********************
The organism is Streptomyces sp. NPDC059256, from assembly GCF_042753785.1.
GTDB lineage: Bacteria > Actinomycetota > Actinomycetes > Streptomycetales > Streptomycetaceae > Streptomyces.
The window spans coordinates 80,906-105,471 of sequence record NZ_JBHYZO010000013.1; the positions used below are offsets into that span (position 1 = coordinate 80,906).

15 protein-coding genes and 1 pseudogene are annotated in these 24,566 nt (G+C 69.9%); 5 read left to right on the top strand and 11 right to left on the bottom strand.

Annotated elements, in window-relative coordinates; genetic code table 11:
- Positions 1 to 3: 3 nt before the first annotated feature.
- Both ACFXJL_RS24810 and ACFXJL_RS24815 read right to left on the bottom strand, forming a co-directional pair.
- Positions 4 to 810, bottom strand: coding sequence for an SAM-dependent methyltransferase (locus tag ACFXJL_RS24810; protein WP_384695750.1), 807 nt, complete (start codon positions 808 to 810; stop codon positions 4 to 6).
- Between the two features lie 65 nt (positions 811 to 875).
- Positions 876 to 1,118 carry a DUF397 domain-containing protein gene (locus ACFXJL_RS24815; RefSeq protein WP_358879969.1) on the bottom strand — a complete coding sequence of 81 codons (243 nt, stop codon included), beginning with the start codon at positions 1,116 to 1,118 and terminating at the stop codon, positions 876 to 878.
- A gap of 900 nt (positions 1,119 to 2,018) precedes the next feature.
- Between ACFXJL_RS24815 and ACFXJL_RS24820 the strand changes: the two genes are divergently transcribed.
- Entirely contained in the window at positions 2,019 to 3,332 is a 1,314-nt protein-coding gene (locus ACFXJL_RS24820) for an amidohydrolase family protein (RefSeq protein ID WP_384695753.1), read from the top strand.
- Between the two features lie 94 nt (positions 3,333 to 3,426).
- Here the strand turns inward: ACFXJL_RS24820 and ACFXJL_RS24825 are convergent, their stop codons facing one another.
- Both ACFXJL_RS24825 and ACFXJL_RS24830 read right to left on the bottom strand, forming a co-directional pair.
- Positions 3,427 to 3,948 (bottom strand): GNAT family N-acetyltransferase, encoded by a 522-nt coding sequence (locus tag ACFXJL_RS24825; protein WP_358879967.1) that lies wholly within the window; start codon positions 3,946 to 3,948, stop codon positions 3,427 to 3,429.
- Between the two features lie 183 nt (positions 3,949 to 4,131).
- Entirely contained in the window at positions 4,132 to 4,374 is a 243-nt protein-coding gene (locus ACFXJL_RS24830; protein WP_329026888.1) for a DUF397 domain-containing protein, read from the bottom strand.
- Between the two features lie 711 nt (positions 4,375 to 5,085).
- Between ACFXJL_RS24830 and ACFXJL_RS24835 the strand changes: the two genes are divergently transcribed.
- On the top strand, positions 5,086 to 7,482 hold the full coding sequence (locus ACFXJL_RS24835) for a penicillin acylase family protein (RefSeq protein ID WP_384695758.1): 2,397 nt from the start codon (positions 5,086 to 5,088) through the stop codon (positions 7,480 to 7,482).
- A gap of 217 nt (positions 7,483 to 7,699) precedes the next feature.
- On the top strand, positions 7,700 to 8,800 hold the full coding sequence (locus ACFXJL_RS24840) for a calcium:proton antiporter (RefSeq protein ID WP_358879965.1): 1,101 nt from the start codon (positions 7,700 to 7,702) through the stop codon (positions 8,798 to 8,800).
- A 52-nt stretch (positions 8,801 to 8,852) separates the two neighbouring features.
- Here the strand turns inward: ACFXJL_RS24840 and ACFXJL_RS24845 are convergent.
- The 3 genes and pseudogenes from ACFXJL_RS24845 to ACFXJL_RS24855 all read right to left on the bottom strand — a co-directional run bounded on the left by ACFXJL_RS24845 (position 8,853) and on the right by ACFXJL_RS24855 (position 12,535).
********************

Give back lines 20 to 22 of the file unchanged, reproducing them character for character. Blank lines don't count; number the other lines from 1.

- Between the two features lie 711 nt (positions 4,375 to 5,085).
- Between ACFXJL_RS24830 and ACFXJL_RS24835 the strand changes: the two genes are divergently transcribed.
- On the top strand, positions 5,086 to 7,482 hold the full coding sequence (locus ACFXJL_RS24835) for a penicillin acylase family protein (RefSeq protein ID WP_384695758.1): 2,397 nt from the start codon (positions 5,086 to 5,088) through the stop codon (positions 7,480 to 7,482).